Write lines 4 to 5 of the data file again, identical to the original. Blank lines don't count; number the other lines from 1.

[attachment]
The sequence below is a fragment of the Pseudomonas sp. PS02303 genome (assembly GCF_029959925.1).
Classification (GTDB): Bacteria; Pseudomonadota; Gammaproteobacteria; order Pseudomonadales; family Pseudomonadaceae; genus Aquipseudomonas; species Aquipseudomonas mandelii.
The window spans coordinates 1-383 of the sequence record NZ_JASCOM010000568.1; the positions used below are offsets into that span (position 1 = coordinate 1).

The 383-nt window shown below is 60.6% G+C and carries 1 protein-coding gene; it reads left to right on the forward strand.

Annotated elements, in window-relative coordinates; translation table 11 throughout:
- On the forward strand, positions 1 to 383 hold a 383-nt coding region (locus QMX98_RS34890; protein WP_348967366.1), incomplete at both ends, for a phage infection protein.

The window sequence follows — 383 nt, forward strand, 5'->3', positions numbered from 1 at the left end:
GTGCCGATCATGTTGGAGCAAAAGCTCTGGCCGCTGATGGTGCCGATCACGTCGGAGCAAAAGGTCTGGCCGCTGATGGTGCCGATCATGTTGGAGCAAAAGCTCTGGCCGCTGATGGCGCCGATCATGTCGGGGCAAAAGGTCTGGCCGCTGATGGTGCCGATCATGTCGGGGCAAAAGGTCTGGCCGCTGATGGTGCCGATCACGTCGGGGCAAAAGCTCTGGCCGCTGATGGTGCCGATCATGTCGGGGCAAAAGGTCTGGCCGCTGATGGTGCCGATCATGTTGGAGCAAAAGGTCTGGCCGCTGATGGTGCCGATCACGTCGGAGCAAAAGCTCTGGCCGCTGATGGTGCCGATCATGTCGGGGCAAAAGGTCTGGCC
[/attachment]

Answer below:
The 383-nt window shown below is 60.6% G+C and carries 1 protein-coding gene; it reads left to right on the forward strand.

Annotated elements, in window-relative coordinates; translation table 11 throughout: